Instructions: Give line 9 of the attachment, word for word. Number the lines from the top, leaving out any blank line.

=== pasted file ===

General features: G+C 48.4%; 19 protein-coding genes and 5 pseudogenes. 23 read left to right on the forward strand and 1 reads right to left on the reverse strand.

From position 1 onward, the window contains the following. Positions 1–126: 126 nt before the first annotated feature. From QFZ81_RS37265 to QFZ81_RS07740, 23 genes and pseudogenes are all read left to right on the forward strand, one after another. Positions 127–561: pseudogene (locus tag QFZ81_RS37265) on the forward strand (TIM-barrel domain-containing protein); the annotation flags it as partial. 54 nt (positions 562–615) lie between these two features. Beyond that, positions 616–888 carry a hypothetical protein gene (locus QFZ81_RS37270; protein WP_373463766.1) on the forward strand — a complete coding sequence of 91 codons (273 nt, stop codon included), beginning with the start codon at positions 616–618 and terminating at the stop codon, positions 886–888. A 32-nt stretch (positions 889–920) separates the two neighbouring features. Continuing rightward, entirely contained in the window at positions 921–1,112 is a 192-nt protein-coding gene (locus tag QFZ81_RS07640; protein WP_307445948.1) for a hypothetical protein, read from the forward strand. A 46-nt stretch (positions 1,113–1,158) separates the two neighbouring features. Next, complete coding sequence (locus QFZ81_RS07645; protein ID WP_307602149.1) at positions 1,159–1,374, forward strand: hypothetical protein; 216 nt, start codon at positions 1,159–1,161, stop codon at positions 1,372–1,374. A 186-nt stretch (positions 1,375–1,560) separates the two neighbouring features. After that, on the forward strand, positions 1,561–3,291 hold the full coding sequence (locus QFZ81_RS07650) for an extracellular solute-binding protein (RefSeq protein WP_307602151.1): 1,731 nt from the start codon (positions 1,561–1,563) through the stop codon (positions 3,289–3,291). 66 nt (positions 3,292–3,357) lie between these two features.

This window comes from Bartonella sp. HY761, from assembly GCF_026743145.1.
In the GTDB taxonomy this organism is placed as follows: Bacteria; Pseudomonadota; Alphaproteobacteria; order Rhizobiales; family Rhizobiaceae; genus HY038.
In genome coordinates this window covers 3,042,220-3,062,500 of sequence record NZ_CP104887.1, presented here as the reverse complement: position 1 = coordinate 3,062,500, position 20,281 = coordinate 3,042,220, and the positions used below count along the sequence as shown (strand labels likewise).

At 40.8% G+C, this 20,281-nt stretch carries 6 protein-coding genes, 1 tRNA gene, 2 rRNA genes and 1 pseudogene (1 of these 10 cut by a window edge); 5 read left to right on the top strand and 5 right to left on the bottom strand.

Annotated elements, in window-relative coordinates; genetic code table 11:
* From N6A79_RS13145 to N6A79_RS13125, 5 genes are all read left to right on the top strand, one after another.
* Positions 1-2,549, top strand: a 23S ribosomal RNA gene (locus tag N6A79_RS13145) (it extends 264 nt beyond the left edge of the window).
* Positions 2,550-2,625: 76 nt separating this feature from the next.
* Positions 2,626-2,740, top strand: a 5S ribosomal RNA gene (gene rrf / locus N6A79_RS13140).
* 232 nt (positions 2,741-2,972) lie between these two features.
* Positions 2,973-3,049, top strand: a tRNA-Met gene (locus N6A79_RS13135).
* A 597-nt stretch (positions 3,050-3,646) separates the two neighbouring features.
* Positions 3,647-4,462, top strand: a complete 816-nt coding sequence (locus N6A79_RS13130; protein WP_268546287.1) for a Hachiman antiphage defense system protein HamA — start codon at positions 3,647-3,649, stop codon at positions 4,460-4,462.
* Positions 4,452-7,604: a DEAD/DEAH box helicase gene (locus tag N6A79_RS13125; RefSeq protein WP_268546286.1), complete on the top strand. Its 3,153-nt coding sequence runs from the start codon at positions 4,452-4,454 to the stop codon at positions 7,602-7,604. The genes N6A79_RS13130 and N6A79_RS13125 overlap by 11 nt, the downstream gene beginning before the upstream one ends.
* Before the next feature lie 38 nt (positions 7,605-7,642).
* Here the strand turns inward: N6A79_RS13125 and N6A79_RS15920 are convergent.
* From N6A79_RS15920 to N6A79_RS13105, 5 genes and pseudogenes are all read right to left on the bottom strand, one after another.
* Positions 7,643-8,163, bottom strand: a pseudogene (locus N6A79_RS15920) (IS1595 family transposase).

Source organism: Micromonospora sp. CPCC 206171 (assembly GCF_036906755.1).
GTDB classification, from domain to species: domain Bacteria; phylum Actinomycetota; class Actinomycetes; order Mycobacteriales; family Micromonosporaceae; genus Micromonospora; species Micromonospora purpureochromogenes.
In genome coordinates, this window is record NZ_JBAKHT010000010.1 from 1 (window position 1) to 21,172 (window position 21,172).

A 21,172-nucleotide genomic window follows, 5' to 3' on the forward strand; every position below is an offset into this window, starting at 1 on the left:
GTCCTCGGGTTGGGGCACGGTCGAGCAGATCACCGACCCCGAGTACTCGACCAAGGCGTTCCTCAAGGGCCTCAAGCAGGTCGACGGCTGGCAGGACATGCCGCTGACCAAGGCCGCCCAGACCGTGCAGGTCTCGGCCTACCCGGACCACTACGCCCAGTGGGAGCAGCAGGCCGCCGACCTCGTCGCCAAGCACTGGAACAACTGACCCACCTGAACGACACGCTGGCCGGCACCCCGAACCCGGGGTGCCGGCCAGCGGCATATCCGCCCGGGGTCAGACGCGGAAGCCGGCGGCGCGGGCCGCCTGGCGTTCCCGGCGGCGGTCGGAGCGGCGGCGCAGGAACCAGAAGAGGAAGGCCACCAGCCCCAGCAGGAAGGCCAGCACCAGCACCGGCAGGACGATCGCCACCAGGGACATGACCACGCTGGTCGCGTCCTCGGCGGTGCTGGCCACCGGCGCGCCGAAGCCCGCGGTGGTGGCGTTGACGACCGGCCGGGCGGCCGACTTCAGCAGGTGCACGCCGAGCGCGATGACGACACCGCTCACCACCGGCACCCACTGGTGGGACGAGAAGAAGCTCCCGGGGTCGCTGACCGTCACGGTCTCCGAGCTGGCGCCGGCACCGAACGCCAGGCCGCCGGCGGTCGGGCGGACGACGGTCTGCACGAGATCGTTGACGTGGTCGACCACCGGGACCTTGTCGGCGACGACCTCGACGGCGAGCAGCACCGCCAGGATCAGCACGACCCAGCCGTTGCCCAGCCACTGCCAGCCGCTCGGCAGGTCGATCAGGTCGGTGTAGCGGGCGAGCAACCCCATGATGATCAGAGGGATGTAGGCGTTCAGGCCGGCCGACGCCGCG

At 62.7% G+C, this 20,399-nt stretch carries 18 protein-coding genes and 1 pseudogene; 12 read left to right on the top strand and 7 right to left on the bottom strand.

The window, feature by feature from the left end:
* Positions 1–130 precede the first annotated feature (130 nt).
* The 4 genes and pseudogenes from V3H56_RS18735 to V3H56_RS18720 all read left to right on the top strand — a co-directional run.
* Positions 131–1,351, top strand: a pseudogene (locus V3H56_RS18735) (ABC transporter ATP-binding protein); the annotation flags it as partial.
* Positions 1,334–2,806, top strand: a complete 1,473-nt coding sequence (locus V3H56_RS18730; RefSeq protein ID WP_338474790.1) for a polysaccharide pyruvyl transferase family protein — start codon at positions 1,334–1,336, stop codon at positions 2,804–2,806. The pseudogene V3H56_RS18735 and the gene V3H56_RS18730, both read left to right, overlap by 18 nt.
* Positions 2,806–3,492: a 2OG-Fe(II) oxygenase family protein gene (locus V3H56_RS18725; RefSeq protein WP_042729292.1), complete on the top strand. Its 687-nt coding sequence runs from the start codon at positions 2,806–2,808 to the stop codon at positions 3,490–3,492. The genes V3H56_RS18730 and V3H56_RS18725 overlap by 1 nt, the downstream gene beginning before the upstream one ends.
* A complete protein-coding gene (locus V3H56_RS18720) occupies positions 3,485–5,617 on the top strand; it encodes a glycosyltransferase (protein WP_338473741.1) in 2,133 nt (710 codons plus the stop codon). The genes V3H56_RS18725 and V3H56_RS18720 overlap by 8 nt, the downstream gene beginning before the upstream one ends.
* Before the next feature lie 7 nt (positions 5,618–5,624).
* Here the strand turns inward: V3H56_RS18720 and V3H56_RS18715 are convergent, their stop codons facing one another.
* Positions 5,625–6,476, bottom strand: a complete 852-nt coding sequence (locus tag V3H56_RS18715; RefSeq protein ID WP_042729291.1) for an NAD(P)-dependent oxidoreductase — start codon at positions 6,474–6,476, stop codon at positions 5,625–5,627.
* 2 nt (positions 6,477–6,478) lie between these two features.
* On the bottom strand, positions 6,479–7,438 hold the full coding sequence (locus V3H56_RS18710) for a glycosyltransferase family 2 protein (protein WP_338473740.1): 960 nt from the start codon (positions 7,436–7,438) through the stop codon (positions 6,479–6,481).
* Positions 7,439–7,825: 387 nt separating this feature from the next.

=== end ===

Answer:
* Positions 1-2,549, top strand: a 23S ribosomal RNA gene (locus tag N6A79_RS13145) (it extends 264 nt beyond the left edge of the window).